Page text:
GE 13: The Chinese VOTE…



There are 400,000 Malaysians living in Singapore, mostly for work.

They are mostly Chinese, and their political leaning is against Barisan Nasional.

Why? Well, why not? What do they owe BN?

Why do you think they have to Singapore BUT RETAIN their Malaysian citizenship? They are Malaysians but have experienced the negative effects of being other than Bumiputra. They have been driven away to another country against their will to work and live.

A great number stay in Johor Baru and commute daily to Singapore to work. I have gone on that daily commute, to and fro, twice, and it was not pleasant to make it mildly.

Why can’t Malaysians find well-paid jobs in Malaysia?

Now, they are coming back.

In 2008, many did not come back. Firstly, transport was a big problem. That has changed.

*Malaysian Insider reports:

As the clock ticks down on the country’s most intense polls battle, tickets at airlines, railway and bus companies have been snapped up by Malaysians eager to make their voices heard.

Bersih Singapore co-ordinator Ong Guan Sin told The Malaysian Insider today that around 300 to 400 people had signed up for its carpool matching service, with registration for the service already closed, while the polls reform group also has one Penang-bound coach under its Jom Balik Undi (JBU) initiative.

A Facebook group that appeared to be independent from Bersih Singapore titled “Jom Balik Undi ― Kluang / Ayer Hitam / Sembrong” stated in an April 30 posting that 130 bus tickets sponsored by donors have been issued to those wishing to vote in the three federal seats stated above.

See my post: Returning to vote? Not all Bus Services can be trusted! Trust JOM Balik Undi!

Another issue was the lack of information. Today, Facebook makes a significant difference. I have a Facebook page, and just over 3,000 friends. At least 200 are former students who have gone to Singapore for further studies or work. We keep in touch through Facebook. Political developments? They know what is going on.

They are also unhappy. Malaysians in Singapore have been excluded from the newly-introduced postal voting for overseas voters. Why? They consider that discrimination; some even think of it as BN’s way of making it hard for them to cast their vote.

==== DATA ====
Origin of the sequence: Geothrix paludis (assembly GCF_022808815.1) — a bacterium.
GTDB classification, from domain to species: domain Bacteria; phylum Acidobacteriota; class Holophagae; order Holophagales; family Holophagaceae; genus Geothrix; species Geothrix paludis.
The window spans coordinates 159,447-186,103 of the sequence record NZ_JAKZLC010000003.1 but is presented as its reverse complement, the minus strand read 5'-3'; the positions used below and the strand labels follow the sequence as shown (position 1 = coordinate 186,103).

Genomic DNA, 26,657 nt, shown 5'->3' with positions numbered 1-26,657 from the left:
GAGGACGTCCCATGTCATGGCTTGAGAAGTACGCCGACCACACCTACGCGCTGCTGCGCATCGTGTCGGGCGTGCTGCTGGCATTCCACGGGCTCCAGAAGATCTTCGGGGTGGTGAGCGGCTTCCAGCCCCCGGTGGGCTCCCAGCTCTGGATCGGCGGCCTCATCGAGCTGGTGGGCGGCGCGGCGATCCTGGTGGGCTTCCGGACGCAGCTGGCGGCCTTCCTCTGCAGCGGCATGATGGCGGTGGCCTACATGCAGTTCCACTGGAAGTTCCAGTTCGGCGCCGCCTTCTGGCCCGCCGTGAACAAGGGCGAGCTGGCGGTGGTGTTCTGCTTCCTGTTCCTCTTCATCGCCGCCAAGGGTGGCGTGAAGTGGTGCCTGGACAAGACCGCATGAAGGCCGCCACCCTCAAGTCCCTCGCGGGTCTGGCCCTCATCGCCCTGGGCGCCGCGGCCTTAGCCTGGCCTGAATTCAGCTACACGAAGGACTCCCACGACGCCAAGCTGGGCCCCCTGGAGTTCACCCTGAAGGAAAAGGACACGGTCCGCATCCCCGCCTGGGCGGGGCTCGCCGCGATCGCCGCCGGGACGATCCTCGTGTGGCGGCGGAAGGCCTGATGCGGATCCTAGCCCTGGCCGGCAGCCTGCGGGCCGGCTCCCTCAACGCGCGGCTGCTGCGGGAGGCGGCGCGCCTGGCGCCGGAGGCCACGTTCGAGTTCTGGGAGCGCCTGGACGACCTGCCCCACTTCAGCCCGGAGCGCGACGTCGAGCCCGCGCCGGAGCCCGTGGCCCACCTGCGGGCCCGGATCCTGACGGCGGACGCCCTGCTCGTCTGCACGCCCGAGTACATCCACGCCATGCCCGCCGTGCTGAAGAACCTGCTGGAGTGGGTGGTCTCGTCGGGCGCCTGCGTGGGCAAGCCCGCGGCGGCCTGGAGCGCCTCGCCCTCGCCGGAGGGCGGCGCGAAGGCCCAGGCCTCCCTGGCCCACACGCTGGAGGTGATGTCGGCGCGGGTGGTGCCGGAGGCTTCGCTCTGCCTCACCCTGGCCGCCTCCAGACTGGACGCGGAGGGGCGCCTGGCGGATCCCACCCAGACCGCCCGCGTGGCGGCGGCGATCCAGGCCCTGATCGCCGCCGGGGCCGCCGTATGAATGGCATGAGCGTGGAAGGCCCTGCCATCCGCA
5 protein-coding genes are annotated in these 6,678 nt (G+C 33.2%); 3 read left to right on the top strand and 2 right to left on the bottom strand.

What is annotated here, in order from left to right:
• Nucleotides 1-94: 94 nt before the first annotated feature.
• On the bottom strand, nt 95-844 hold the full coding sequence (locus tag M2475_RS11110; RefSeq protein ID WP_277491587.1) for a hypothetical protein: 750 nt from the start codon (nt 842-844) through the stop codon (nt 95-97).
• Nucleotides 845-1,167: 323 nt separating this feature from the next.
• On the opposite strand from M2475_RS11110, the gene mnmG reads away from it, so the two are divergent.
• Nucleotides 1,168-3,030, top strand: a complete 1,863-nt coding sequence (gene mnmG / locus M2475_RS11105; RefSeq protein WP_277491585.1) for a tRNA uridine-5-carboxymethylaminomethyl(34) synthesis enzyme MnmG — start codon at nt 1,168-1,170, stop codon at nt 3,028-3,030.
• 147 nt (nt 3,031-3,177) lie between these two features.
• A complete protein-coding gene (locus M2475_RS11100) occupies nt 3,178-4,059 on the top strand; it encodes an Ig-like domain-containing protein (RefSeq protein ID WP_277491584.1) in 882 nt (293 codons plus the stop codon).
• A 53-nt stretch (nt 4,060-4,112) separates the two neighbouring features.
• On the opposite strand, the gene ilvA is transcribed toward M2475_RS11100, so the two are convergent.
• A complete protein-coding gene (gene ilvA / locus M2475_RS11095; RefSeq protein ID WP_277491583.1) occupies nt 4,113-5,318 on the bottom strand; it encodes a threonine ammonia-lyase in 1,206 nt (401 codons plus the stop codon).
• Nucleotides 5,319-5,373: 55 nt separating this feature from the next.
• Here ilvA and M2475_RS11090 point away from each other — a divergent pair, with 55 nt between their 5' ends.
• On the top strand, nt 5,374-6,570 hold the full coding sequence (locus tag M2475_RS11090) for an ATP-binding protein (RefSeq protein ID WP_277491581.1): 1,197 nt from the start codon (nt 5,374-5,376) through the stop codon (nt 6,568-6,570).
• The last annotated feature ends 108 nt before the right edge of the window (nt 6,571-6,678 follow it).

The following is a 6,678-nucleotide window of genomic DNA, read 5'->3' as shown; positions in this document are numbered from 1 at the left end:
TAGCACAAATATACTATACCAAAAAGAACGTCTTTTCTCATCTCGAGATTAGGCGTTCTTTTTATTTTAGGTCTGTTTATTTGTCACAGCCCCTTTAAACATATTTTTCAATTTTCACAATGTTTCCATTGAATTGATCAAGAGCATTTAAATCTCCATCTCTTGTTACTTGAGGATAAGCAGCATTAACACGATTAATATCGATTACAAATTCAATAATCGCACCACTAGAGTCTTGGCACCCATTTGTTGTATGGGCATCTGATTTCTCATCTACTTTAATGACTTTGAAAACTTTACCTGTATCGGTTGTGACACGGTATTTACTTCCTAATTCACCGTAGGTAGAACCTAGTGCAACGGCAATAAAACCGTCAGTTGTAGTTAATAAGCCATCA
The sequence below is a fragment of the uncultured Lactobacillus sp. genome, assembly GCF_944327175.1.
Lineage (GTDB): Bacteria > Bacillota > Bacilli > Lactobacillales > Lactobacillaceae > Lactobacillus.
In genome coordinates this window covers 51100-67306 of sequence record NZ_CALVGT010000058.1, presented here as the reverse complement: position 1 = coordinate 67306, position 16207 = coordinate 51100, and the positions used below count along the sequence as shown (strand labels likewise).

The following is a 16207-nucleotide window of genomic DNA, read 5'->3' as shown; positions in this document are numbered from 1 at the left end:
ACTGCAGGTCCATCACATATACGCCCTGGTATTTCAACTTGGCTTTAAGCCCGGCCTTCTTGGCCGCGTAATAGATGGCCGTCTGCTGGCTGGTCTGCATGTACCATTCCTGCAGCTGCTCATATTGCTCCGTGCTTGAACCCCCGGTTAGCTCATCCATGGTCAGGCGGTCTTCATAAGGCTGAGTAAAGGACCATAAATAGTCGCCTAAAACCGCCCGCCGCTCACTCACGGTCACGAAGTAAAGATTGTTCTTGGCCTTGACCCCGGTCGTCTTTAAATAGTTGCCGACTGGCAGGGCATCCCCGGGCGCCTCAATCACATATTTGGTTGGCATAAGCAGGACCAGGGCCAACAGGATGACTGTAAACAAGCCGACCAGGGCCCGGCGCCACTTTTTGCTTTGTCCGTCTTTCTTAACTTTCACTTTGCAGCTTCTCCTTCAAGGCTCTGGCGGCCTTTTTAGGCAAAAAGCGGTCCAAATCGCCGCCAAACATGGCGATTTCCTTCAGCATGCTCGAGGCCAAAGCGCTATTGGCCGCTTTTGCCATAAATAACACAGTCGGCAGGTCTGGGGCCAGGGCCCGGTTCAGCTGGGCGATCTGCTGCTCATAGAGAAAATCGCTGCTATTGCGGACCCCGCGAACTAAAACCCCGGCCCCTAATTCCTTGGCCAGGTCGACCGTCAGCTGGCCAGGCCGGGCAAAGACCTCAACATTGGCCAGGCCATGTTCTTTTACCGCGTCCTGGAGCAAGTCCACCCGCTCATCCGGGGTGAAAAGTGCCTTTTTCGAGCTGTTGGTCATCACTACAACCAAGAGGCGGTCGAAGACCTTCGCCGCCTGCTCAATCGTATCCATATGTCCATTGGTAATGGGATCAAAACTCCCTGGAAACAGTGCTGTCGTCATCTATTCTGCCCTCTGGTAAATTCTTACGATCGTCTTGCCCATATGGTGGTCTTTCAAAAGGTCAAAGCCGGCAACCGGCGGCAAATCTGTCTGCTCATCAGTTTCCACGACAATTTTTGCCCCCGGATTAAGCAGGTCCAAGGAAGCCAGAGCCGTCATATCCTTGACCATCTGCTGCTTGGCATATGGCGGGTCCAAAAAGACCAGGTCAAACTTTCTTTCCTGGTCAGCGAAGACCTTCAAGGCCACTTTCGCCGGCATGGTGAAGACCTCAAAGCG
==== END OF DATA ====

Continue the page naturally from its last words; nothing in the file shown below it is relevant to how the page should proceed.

Well, a great many are back to vote.


Malaysian Insider

Returning Malaysians from Singapore seen as ‘significant’ in Sunday’s polls

By Ida Lim
May 04, 2013


Close fights such as that in Kluang may be decided by voters returning from the Lion City. — Picture by Saw Siow FengJOHOR BARU, May 4 ― The return of Malaysian voters living and working in neighbouring Singapore will be a “significant factor” to watch out for in this tomorrow’s polls, regional observers have said.


Columnist Karim Raslan pointed out an estimated 400,000 Malaysians live and work in Singapore, with many of them hailing from Johor, one of the hottest states in the 13th general election.

He described the problems faced by voters originating from Johor, including rising property prices and cost of living, which he attributed to the Iskandar Malaysia economic region in southern Johor.

When asked about the possible impact on polls that would be brought about by the Malaysians living across the Causeway, Karim said: “It’s anticipated that many will be ethnic Chinese and their political preferences will be fairly easy to determine.”

Well-respected local academic Dr Farish A. Noor said Malaysians returning from Singapore could play a huge role in areas where candidates previously won by slim margins.

“If the seats are marginal they may make an enormous difference.

“Remember that, at the last election, some seats were won with only a few hundred majority,” the associate professor from Singapore’s Nanyang Technological University (NTU) told The Malaysian Insider yesterday.

Farish also said that Malaysians in Singapore did not come solely from Johor, the country’s southernmost state.